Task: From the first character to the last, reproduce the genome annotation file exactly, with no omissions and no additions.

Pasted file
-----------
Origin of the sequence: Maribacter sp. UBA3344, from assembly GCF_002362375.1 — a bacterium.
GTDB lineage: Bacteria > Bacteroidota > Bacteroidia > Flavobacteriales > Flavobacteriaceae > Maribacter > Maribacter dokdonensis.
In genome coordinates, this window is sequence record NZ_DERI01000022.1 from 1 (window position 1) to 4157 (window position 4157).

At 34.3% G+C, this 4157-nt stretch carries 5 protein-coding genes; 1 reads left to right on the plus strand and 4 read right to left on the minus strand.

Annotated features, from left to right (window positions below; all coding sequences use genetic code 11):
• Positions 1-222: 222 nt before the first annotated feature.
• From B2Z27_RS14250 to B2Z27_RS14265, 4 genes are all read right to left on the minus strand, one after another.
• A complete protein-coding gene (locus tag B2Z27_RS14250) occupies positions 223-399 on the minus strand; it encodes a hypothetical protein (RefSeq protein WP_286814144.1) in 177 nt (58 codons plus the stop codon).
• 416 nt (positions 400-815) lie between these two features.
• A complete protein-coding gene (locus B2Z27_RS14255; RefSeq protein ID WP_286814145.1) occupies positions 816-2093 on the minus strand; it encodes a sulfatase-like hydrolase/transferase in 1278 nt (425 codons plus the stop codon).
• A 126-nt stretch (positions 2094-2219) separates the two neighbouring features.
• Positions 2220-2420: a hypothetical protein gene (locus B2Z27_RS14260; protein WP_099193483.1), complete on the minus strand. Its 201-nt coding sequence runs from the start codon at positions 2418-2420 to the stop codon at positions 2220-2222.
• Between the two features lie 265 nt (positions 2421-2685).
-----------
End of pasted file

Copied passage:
Origin of the sequence: Maribacter sp. UBA3344, from assembly GCF_002362375.1 — a bacterium.
GTDB lineage: Bacteria > Bacteroidota > Bacteroidia > Flavobacteriales > Flavobacteriaceae > Maribacter > Maribacter dokdonensis.
In genome coordinates, this window is sequence record NZ_DERI01000022.1 from 1 (window position 1) to 4157 (window position 4157).

At 34.3% G+C, this 4157-nt stretch carries 5 protein-coding genes; 1 reads left to right on the plus strand and 4 read right to left on the minus strand.

Annotated features, from left to right (window positions below; all coding sequences use genetic code 11):
• Positions 1-222: 222 nt before the first annotated feature.
• From B2Z27_RS14250 to B2Z27_RS14265, 4 genes are all read right to left on the minus strand, one after another.
• A complete protein-coding gene (locus tag B2Z27_RS14250) occupies positions 223-399 on the minus strand; it encodes a hypothetical protein (RefSeq protein WP_286814144.1) in 177 nt (58 codons plus the stop codon).
• 416 nt (positions 400-815) lie between these two features.
• A complete protein-coding gene (locus B2Z27_RS14255; RefSeq protein ID WP_286814145.1) occupies positions 816-2093 on the minus strand; it encodes a sulfatase-like hydrolase/transferase in 1278 nt (425 codons plus the stop codon).
• A 126-nt stretch (positions 2094-2219) separates the two neighbouring features.
• Positions 2220-2420: a hypothetical protein gene (locus B2Z27_RS14260; protein WP_099193483.1), complete on the minus strand. Its 201-nt coding sequence runs from the start codon at positions 2418-2420 to the stop codon at positions 2220-2222.
• Between the two features lie 265 nt (positions 2421-2685).